Context is everything. With no context, if you saw an eight year old boy refuse to take a seat, say that he hated everyone in the room and purposefully throw his name tag to the floor, you would probably think that his parents should impose swift consequences for his disobedient and disrespectful behavior. What eight year old acts like that?

But what if you knew that only three years ago, this child had been removed from the only home he'd ever known and placed in an orphanage that housed 1000 kids? Would that make a difference? Could you see how getting in a line with a bunch of other kids and being dropped off at a place that looks an awful lot like an orphanage might push all his buttons, putting him into "fight or flight" mode? Could it be possible that even though this kid now has loving parents and life is good, this makes him even more afraid that he might somehow lose everything again, for a second time?

We did not punish Wenxin for his behavior because it was rooted in fear, not rebellion. Mike sat down with him at the edge of the room and I went out to talk with the Kids Camp director. At that point a couple of really good things happened.

First, Mike began to play with Wenxin. When I came back in the room they were quietly having a war, taking turns shooting each other with a bottle of sunscreen. The tears were gone and Wenxin was smiling. The next think I knew, Wenxin was sporting Mike's sunglasses and conference name tag. As he laughed and played with his dad, he relaxed. Play is a key to Wenxin's heart.

Next, the Kids Camp director was quick on her feet and assigned a teacher to stick close to Wenxin for the whole day. She had that teacher come and get to know Wenxin while Mike and I were still there.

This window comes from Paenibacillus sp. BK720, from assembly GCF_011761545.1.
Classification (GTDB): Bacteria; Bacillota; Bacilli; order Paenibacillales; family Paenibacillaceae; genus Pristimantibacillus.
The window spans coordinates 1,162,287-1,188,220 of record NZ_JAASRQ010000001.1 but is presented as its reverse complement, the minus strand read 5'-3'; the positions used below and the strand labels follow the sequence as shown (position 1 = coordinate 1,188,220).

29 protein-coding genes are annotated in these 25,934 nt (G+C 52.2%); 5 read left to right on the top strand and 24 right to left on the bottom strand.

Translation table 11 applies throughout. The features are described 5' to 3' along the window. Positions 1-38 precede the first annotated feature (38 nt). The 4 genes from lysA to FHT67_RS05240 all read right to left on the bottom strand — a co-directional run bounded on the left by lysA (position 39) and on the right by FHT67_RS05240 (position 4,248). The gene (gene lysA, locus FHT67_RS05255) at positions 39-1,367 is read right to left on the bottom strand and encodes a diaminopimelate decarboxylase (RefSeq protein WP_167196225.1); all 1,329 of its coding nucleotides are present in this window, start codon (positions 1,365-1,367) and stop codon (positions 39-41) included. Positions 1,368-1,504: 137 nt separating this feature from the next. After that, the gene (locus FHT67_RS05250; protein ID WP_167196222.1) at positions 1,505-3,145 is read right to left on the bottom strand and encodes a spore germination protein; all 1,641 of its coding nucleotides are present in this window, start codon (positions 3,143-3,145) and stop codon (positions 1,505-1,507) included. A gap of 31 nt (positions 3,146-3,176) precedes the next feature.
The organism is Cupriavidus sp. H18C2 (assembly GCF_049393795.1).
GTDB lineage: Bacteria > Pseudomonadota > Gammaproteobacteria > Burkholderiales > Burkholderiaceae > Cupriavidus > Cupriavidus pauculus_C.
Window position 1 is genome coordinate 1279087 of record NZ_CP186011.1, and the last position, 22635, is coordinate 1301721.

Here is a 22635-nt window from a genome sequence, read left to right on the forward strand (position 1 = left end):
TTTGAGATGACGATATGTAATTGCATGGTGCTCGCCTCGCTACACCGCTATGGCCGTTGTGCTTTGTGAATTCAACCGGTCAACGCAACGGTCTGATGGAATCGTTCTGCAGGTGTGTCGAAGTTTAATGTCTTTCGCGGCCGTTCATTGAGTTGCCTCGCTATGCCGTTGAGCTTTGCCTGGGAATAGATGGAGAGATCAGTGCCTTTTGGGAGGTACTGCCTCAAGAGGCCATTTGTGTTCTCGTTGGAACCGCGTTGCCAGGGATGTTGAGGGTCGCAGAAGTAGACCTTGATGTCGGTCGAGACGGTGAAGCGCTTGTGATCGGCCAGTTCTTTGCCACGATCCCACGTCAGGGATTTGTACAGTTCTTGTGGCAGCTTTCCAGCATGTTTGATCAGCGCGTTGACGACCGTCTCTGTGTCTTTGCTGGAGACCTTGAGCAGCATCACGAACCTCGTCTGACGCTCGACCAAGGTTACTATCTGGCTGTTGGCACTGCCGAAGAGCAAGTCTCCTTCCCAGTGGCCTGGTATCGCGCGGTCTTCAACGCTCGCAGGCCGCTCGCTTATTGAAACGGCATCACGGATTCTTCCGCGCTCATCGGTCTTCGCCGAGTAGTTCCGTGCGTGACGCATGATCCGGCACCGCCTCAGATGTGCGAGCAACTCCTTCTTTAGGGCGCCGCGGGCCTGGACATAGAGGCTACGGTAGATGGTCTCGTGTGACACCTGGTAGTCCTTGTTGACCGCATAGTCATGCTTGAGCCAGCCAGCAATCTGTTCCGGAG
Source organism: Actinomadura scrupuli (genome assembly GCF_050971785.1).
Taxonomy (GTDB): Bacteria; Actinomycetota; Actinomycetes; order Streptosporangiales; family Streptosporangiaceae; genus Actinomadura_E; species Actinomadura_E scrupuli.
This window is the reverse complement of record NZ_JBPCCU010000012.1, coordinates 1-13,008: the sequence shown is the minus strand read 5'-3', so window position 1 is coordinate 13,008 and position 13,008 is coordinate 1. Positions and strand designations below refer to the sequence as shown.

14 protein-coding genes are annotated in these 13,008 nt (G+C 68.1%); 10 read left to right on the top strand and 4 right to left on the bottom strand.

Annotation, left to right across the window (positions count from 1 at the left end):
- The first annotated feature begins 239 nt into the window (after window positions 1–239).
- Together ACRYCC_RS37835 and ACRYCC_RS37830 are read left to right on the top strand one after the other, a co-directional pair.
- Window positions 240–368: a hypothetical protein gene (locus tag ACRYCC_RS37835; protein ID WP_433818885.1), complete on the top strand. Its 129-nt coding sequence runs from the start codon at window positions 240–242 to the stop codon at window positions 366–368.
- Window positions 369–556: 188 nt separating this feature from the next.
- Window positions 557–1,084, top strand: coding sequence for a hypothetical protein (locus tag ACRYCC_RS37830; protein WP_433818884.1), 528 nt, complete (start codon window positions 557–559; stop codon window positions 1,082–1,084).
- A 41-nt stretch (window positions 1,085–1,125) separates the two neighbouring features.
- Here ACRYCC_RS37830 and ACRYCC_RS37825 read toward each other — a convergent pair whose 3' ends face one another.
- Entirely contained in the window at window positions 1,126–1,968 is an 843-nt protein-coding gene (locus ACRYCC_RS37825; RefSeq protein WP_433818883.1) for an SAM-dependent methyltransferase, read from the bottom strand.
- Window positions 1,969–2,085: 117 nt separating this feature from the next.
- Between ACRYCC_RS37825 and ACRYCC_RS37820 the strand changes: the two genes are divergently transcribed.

Finally, I felt we might be able to leave. So I asked Wenxin, "Would you like to wear Dad's sunglasses when we leave, or can he have them back now?" Wenxin chose to take his seat in class, hiding out behind Mike's sunglasses, and we were able to slip out the door. Wenxin had a great "first day" at Kids Camp, and since then, he's marched right in like a big boy each morning.

Lord, give us the grace to parent our kids from "the hard places" with eyes of informed compassion.  Give us wisdom to see behind the bad behavior.  Help us ignore the weird looks and insensitive comments from folks who just don't understand.  Help us to be gracious to those people too, because not that long ago, we didn't understand either.  Amen.

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Coming up tomorrow:  a little post on why I'd like to be in a medically induced coma for the rest of this week.  It's true.  Check back tomorrow to see why!


  1. This, right here:

    "Lord, give us the grace to parent our kids from "the hard places" with eyes of informed compassion"

    Yes. I'm praying this with you. Thanks so much for linking up, it's so nice to read your words and glean from your wisdom. God bless you, friend.

  2. I love this post. I am adopting a 14 y/o boy and its easy for someone to judge him and think he's too old to act certain ways whether it's enjoying hte carousel at the mall or pouting over something "silly". I'm reading with gusto and enjoying the perspective.

    1. Rawne - Thanks for stopping by and congratulations on your new son. I'm glad he got to enjoy the carousel at the mall -- no matter how old he it :)

  3. I remember you from High school Dana. I think you were alot younger than I. Your blog is wonderful. Congratulations on your new son. He is beautiful. Your entire family is beautiful. You and your husband have hearts of gold. continue to blog. I am enjoying the read.

    thanks again.
    Judy Kile Gann
    Moody Al.